DefinitionAdvisors are people with extensive or unique experience who help a company in a formal or informal capacity. It is common for startups to bring on advisors with a recognized name, specific background or skills, or access to a network. Sometimes advisors act as mentors to founders.*
Startup advisor compensation is usually partly or entirely via equity. Typical equity levels vary depending on the value the advisor brings, the maturity of the company, and the level of their involvement, which can vary from occasional phone-calls or introductions all the way up to being a kind of part-time, hands-on member of the team.
Because advisors may not add value for as many years as an employee, a common vesting schedule for an advisor is two years with a three-month cliff. Advisor grants also typically have a longer exercise window post termination of service, and will usually have single trigger acceleration on an acquisition, because no one expects advisors to stay on with a company once it’s acquired.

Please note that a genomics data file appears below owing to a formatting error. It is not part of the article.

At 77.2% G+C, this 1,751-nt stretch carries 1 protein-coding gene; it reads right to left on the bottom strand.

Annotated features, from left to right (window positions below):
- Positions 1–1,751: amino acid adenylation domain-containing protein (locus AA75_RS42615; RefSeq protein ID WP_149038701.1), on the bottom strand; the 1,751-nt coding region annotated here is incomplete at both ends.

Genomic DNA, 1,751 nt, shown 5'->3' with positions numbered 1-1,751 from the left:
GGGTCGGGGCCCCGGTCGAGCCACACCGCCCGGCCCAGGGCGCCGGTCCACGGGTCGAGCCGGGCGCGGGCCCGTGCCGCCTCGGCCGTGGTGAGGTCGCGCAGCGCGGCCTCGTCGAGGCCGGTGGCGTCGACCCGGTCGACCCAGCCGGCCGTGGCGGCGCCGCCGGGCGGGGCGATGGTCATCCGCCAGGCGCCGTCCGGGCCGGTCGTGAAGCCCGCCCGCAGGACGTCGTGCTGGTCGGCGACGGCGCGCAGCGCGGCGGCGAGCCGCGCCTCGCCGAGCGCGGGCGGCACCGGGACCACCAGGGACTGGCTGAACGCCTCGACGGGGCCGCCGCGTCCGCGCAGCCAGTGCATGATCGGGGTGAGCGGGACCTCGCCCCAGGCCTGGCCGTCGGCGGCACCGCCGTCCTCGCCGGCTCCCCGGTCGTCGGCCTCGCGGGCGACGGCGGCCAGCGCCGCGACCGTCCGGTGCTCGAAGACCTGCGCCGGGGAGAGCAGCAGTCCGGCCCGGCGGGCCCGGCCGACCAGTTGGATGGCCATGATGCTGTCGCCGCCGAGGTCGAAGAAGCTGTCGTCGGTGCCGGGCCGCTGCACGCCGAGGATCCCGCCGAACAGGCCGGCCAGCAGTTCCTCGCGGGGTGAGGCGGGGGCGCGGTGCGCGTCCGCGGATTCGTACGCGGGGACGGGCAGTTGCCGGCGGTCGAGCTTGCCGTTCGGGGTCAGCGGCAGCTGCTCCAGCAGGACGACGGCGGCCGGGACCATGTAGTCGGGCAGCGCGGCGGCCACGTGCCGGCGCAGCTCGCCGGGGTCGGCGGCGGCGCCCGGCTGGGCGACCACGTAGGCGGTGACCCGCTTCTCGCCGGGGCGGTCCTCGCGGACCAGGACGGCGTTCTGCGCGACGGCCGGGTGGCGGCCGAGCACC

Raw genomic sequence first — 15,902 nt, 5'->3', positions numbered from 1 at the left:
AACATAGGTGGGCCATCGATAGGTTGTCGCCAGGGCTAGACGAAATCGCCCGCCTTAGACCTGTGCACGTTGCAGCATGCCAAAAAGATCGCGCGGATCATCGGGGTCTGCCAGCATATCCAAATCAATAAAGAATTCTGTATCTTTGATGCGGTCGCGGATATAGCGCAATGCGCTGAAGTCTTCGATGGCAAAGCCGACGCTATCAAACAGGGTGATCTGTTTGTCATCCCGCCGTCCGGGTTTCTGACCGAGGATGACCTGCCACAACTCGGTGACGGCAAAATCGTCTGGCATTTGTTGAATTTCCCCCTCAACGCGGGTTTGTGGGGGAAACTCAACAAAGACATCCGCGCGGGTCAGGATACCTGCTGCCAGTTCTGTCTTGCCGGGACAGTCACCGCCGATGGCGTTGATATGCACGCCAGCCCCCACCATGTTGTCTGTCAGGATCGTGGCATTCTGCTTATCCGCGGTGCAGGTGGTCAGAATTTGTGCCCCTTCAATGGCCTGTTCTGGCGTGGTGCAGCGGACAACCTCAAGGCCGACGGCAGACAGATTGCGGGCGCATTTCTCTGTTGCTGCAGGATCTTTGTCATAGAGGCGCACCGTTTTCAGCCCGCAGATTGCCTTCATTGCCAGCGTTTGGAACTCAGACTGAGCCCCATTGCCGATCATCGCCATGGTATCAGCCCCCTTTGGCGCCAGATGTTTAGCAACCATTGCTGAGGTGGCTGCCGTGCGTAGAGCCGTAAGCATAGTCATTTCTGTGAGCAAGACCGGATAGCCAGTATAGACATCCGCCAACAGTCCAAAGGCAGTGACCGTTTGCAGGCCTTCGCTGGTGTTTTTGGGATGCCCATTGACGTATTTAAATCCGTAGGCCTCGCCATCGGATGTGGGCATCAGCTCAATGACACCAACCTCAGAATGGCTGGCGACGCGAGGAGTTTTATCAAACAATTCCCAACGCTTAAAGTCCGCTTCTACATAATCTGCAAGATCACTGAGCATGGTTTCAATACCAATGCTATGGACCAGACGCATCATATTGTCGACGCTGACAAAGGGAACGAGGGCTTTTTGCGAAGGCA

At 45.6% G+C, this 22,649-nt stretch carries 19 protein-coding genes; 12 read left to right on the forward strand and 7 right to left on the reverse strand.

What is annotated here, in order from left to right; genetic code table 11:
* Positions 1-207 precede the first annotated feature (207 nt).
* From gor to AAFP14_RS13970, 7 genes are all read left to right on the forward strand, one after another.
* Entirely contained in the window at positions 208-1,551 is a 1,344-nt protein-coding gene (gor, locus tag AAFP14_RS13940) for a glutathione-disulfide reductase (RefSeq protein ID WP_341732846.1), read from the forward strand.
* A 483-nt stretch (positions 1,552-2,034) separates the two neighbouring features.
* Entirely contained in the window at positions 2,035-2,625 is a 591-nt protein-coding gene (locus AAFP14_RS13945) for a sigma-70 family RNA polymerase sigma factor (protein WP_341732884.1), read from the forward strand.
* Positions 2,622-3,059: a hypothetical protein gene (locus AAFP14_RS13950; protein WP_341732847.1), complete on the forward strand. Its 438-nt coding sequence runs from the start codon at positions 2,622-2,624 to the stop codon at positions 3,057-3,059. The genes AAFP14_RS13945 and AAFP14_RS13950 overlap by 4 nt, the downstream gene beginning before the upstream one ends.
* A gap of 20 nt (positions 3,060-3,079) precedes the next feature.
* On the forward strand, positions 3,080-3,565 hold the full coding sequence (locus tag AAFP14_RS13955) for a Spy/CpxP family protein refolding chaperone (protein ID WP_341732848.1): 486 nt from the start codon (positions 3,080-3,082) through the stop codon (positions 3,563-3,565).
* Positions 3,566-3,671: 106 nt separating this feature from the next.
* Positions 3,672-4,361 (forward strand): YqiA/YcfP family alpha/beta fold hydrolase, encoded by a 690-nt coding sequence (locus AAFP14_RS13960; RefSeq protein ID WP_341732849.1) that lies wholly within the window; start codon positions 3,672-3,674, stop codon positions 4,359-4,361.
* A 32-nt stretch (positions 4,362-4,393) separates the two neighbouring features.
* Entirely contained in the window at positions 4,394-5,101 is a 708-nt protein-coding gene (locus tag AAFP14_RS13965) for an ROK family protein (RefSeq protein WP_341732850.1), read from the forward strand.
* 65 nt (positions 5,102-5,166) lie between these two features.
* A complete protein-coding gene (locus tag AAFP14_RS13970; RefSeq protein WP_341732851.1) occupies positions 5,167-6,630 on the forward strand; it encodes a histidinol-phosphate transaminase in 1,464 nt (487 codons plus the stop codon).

One commonly used framework for compensation for advisors is the FAST Agreement from the Founder Institute, an accelerator that’s been involved with over 4500 companies. Their approach is to recommend compensation based on the level of engagement (from monthly meetings to hands-on projects and help with networking) and the maturity of the company (from just an idea to growth stage, which would likely mean post-Series A):
Both the Founder Institute and Carta’s guide offer legal templates. Founders and advisors should consult a template and a lawyer before committing to an agreement, but these levels are reasonable reference points for both sides in negotiating fair advisor compensation.
When negotiating a job offer, companies will always ask you what you want for compensation, and you should always be cautious about answering.
If you name the lowest number you’ll accept, you can be pretty sure the company’s not going to exceed it, at least not by much.
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